Netezza's "Black Box" Offering Eyed by Oracle

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Includes: HPQ, IBM, JAVA, NZ, ORCL, TDC
by: Dennis Byron

Dennis Byron submits: At Netezza (NZ), the Massachusetts maker of “analytic appliances,” the good news is that the company has its eye on Oracle (NYSE:ORCL). The bad news might be that Oracle has its eye on Netezza.

On January 7, 2008, Netezza upgraded its appliance family to scale to the petabyte level, and support improved data load speeds and shorter backup windows. At the 10th Annual Needham & Company, LLC Growth Conference on January 10th, company CFO Patrick Scannell says the new technology is all about going after the Oracle installed base, “the holy grail,” because so many Oracle database applications are really transactional solutions jury rigged to handle the query loads that Netezza addresses by design.

Oracle is not Netezza’s only big name competitor. HP (NYSE:HPQ) NeoView, a systems/services packaging approach from IBM (NYSE:IBM), the Teradata (NYSE:TDC) spinout from NCR, and the Sun (JAVA)/Greenplum partnership are also all coming after the same “analytics” opportunity. According to Scannell, that opportunity is $14 billion annually. He based his market sizing on a $4 billion software market revenue estimate from IDC with a $10 billion uplift for hardware and professional services of unknown source.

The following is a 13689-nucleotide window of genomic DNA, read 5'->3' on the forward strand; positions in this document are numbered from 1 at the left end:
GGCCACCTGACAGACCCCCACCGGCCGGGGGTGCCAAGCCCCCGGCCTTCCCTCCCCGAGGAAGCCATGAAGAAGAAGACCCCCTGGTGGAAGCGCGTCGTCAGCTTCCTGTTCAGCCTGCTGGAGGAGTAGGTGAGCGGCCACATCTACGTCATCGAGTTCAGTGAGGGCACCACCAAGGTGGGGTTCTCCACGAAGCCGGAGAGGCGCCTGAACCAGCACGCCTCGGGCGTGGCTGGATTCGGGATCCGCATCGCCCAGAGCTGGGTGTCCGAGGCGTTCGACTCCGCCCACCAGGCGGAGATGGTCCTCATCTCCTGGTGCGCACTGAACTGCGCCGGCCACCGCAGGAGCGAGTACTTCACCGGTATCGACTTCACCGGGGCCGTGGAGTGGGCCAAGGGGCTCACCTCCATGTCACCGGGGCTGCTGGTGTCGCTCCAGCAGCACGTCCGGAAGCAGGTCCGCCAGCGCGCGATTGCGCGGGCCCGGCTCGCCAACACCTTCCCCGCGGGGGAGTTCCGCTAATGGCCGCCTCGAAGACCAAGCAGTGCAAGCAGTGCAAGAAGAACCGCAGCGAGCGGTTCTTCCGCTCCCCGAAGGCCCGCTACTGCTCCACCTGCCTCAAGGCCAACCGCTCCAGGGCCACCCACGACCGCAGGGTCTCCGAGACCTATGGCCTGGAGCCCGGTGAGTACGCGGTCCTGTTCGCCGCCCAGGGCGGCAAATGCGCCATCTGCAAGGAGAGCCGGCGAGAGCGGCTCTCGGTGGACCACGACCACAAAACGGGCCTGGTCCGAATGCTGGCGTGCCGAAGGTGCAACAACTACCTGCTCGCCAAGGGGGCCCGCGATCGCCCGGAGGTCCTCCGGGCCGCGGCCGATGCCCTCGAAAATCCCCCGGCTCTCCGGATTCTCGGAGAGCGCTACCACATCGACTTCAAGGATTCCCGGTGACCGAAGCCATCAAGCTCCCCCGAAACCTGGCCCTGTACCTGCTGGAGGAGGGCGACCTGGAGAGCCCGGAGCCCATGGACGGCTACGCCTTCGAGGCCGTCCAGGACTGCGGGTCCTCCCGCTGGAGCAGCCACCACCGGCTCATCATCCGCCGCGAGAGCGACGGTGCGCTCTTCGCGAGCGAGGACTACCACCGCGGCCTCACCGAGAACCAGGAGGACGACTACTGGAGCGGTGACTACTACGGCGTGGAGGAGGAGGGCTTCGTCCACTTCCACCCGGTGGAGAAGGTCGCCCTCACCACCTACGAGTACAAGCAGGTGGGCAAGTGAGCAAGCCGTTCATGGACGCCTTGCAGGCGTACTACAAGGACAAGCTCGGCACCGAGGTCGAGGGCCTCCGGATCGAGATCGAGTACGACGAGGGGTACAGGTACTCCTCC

Netezza gets to claim to be “the global leader in analytic appliances” because everyone else sells the pieces of the solution as pieces, whereas with Netezza, as Scannell says, the offering is a “black box:” software, server and storage for one price (average selling prices just north of a $1 million) and no ordering a la carte, no mixing and matching.

Currently Netezza is getting 50% of its business (likely to exceed $100 million in its fiscal 2008, ending 1/31/2008) from telecoms and ebusinesses, but it wants to spread that across more industries in the next few years. In particular, it’s planning on targeting pharmaceutical manufacturers and the oil/gas industry. It is also betting on $5 million deals from the U.S. federal government (at the same time, Netezza is planning to “offshore” more of its R&D, which is already substantially “offshored,” something that is becoming an issue among U.S. politicians during election season).

Scannell says Netezza was both proud and a little leery when Oracle CEO Larry Ellisson recently mentioned that “little company from Massachusetts” in discussing the market. So when I say Oracle might have its eye on Netezza, I mean as a competitor. But with Oracle, you can never be sure.

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